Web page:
The Ringgold Record
Mount Ayr, Ringgold County, Iowa
May 2, 1889


Goshen is now virtually on wheels and moving toward the crossing. Such unity and harmony in a move of this kind is rarely met. The cry is "Ho to the crossing." Knowlton has a lively and thriving city and has no notion of moving to a large city.

The last train passed through the area of Goshen on December 31st of 1945.

Ringgold Roots
Ringgold County Genealogical Society
Mount Ayr, Ringgold County, Iowa
Vol. 1, Pp. 14. July, 1980


Goshen was established in 1880 and continued active for 10 years, until 1890. It was located 1 3/4ths mile west of Diagonal, or 12 miles from Mt. Ayr. The population around 1887 was about 150. The name "Goshen" was selected by Henry STAHL, who had come from Goshen, Indiana, in 1856. The first postmaster was Michael STAHL and he ran the post office in his home until 1881. In 1880 a branch line of the Chicago Burlington and Quincy Railroad was built. First trains were called Cannon Balls, and later the H&S (Humeston & Shenandoah) which continued to operate until December 1945.

They had 2 general stores, and D. D. PRATT and PRATT have the two stores. The first general store was built by J. T. TODD and he was postmaster until 1883, then B. F. TALLEY succeeded him. One hardware store first kept by HARTMAN and Brothers and then HARTMAN and BAILEY. L. L. BAUMANN had the lumber yard; MILLER brothers bought grain, and G. W. MORRISON was proprietor of the hotel. They also had 2 blacksmith shops. Dr. BEMENT was the physician.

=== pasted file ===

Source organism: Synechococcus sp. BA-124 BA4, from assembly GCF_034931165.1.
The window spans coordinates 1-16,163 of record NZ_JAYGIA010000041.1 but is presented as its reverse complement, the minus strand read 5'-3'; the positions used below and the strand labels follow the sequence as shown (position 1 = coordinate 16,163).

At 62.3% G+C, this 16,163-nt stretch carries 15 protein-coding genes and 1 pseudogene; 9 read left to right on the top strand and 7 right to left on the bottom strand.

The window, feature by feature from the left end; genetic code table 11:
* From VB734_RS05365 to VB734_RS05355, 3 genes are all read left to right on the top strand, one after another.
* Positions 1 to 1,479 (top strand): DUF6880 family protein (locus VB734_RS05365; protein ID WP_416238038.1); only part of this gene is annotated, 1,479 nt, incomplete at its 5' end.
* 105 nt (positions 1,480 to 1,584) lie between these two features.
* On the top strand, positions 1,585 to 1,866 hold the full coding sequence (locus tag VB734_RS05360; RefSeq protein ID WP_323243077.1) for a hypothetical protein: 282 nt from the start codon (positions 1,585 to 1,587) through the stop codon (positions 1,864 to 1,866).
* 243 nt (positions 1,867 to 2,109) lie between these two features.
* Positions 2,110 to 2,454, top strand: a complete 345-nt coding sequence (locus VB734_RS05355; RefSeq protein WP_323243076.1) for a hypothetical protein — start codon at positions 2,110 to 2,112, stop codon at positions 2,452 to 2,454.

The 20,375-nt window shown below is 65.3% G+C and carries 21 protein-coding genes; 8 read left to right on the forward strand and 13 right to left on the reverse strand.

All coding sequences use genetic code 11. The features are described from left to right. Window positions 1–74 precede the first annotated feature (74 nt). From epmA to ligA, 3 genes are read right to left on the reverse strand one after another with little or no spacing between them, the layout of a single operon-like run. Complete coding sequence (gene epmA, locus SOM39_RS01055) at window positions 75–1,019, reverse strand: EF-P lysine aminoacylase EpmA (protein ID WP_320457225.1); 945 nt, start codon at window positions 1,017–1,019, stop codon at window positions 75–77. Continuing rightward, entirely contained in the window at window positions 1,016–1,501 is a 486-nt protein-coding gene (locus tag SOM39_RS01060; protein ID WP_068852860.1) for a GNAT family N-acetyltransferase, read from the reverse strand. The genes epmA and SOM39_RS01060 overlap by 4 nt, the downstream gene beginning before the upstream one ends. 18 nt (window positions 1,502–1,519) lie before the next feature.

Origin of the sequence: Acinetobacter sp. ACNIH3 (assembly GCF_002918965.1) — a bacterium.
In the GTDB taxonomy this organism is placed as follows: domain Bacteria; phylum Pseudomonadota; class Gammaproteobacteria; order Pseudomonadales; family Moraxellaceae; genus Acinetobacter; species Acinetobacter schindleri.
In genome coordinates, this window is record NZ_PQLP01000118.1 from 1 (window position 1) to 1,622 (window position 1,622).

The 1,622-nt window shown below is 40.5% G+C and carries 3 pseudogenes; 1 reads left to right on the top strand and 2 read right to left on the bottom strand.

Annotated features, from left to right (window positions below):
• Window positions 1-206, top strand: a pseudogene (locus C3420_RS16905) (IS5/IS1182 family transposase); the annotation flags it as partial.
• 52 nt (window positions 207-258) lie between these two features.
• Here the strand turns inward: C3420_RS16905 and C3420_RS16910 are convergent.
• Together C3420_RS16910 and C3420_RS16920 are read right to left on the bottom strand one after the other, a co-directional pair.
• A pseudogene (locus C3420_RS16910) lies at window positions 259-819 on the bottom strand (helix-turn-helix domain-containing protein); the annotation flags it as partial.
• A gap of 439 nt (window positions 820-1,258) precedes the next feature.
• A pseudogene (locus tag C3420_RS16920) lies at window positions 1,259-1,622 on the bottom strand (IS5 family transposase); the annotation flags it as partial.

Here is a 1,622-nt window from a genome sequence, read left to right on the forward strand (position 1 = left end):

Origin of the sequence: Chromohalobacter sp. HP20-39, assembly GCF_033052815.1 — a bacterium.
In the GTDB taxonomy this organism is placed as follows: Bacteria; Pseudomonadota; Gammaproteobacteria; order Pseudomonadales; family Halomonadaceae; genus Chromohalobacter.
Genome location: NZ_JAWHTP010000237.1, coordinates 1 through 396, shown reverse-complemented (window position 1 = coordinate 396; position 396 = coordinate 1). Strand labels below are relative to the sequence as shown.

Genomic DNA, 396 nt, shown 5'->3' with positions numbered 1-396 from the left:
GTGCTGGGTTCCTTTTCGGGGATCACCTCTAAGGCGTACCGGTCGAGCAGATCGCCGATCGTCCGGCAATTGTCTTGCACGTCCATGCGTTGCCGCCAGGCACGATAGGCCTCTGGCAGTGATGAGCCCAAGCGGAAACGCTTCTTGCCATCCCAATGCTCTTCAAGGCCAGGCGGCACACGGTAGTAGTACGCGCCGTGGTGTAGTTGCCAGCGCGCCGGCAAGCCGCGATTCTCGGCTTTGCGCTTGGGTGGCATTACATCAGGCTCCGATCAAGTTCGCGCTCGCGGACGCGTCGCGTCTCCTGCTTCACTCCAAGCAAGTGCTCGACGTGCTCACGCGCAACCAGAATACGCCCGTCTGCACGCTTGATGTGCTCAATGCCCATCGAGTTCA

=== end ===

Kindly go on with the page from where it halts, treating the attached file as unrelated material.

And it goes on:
A log chuch was built in the Bethel Cemetery south of Goshen, serving the Methodists and other residents until a frame church was built in Goshen in 1881, and moved to Diagonal in 1890. The large brass bell from the belfry of the Goshen Church was installed on a tower beside the Diagonal Methodist Church nearly 100 years after it's purchase for the Goshen Church. They even had a newspaper for a while, entitled The Goshen GAZETTE. Did you know all that? "Land-A-Goshen" I didn't!

Information taken from the Diagonal Centennial 1878-1978 book and Biographical & Historical Record of Ringgold and Decatur Counties, Iowa.


Mount Ayr Record-News
Mount Ayr, Ringgold County, Iowa
Thursday, October 22, 2015, Page

By Mike Avitt

Some of the buildings in this postcard picture may have been moved to Diagonal from Goshen. I don't have any Goshen photos so I ran this one. Goshen, as you know, was located one and one-quarter mile west of present-day Diagonal. When the Chicago, St. Paul, and Kansas City Railroad (later called the Chicago Great Western) built a mainline track east of Goshen, and under the Humeston & Shenandoah, the town moved its buildings to the crossing in 1889.

Goshen was a post office in the Bethel community beginning in 1872, J. T. Todd being the first postmaster. When the Keokuk & Western built a branch line in 1882, the Humeston & Shendoah, through Ringgold County, a town was platted along the line and the Goshen Post Office moved to the new town.